Alpha Particles


Alpha particles or \ (\ alpha \)-particles is a type of ionizing radiation that occurs during alpha decay, a radioactive decay. Alpha particles are helium-4 nuclei, consisting of two protons and two neutrons.

\( \alpha \)-Zerfall

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During alpha decay a nucleus emits an alpha particle (helium-4 nucleus). This decreases the mass number of the nucleus by 4, and the atomic number by 2. The alpha decay can be described in general for a nucleus \( \mathrm{X} \) decaying into the nucleus \( \mathrm{Y} \) and the released energy \( \Delta E \):

$$ {}^{\mathrm{A}}_{\mathrm{Z}} \mathrm {X} \to {}^{\mathrm{A}-4}_{\mathrm{Z}-2} \mathrm {Y}^{2-} + {}^{4}_{2} \mathrm {He}^{2+} + \Delta E $$
\( \mathrm{A} \) = Mass number, \( \mathrm{Z} \) = Atomic number

An example for alpha decay is Samarium-146:

$$ {}^{146}_{62} \mathrm {Sm} \to {}^{142}_{60} \mathrm {Nd}^{2-} + \underset{ \mathrm{alpha particle} }{\underbrace{ {}^{4}_{2} \mathrm {He}^{2+} }} + \underset{ \mathrm{\Delta E} }{\underbrace{ 2{,}45\, \mathrm{MeV} }} $$

Electron balancing

Since during the alpha decay the atomic number decreases by two units, but the number of electrons does not change in the electron shell, is the resulting nuclide initially has an excess of electrons. After reaching the steady state, it then has two electrons less than the parent nuclide because of charge balancing with other atoms / ions.

Typical \( \alpha \)-emitter

In nature, alpha emitters uranium and thorium, and their decay products radium and radon can be found.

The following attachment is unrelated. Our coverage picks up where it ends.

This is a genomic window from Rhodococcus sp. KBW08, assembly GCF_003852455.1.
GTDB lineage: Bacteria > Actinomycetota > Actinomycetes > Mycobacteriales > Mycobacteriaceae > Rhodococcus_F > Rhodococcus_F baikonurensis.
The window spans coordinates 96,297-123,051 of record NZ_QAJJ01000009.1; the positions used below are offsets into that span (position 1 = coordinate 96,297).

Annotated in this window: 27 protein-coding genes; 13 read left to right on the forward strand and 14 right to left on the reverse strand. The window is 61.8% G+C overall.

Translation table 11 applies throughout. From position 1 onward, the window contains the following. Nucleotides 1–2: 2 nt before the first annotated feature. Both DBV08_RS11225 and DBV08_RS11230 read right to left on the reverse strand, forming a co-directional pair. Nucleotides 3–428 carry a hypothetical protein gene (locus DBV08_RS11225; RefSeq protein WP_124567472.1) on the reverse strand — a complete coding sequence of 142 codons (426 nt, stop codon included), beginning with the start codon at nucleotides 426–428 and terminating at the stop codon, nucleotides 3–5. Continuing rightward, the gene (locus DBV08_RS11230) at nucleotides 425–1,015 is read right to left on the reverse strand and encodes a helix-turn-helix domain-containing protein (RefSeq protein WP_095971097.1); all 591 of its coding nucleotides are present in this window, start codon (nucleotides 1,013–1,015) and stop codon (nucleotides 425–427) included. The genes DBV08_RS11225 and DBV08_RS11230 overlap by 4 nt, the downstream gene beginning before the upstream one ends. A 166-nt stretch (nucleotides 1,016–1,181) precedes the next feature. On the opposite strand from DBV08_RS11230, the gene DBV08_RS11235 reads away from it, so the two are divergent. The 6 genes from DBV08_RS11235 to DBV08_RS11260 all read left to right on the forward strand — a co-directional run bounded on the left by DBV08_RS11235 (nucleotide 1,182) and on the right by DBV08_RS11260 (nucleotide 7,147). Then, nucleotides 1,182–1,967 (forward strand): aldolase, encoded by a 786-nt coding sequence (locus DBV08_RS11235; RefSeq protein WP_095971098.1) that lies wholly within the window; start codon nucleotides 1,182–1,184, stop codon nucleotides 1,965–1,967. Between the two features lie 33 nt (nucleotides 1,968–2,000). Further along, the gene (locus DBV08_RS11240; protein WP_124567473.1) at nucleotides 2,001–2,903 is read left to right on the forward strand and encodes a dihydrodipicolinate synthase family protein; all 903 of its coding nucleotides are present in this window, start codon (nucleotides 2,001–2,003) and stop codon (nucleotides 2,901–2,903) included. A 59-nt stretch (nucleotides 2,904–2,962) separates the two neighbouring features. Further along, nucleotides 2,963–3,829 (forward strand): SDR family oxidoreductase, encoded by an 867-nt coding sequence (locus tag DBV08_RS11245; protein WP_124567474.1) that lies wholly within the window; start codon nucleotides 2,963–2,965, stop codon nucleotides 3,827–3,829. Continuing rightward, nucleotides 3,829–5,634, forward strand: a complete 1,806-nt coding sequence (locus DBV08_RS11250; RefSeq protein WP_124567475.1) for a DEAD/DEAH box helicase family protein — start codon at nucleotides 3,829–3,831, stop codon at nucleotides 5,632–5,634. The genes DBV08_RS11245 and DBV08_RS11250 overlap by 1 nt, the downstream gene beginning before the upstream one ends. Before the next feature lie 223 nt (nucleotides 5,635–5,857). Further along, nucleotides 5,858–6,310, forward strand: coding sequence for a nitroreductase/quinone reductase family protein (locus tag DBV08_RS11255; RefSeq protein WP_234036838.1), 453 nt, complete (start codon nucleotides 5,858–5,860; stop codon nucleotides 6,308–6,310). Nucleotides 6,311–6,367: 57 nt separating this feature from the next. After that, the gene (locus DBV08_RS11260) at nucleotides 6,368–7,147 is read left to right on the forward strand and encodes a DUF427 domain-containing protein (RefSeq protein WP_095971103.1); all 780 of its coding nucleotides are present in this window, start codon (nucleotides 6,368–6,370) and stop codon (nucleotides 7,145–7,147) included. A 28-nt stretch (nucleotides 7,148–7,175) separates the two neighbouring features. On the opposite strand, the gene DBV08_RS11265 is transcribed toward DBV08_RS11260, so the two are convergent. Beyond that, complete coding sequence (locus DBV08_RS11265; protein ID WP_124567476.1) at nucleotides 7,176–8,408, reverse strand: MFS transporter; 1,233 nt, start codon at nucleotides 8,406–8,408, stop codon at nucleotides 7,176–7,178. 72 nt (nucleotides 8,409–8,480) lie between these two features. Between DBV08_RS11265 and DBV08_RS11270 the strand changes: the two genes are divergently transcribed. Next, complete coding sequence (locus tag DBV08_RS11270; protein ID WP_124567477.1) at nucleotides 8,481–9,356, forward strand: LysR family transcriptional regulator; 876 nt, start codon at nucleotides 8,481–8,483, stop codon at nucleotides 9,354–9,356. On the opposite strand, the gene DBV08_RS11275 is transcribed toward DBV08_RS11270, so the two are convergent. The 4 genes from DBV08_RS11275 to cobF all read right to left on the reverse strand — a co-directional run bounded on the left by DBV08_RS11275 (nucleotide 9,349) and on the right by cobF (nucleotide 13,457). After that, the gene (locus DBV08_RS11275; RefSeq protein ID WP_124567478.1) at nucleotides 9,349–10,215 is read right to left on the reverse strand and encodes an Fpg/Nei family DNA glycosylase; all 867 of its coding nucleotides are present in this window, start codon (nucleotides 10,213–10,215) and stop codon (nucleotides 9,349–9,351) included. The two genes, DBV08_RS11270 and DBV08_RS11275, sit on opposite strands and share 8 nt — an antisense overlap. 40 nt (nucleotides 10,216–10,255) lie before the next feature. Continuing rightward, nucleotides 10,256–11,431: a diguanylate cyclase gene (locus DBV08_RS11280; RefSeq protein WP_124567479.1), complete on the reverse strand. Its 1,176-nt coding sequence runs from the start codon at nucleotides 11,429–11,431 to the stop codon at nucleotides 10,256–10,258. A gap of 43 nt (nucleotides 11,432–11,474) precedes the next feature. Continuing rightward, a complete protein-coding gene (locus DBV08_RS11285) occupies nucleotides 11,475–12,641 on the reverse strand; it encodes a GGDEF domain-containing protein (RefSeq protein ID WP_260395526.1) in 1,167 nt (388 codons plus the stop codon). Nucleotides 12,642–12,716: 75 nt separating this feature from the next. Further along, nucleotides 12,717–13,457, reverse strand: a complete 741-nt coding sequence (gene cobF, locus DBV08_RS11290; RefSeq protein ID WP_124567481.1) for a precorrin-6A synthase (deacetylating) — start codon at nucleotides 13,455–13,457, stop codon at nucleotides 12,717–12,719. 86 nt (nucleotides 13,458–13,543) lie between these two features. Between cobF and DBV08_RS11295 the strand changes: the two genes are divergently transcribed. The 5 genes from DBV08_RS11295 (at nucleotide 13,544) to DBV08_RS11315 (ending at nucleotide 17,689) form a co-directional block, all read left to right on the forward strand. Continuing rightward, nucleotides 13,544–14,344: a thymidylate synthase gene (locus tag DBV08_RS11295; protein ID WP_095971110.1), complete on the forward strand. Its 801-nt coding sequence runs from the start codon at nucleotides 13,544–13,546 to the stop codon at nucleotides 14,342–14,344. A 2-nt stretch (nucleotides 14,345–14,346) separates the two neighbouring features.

The energy of the alpha particle is typically in the magnitude of 2-5 \( MeV \). Alpha particles from artificial nuclides can have energies of about 10 \( MeV \).

Interaction with matter

Alpha particles unlike other ionizing radiations do not penetrate very deep into matter since they are electrically charged and have a relatively large mass of 4 \( u \). Therefore, alpha particles can already be shielded by a piece of paper or some centimeters of air. (The range of alpha particles with an energy of 10 \( MeV \) in air is about 10 \( cm \)).

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Biological effect on humans

Outside the body

Alpha particles penetrate only in the upper, dead layers of the skin. It is therefore relatively harmless, since no living cells are damaged.

Inside the body

If an alpha emitter has passed through ingestion or through inhalation into the body, living cells are damaged near to the radiator which is a major threat to the organism.

Certain radioactive isotopes are stored in organs. This leads to high levels of radiation to a small area that can damage the body.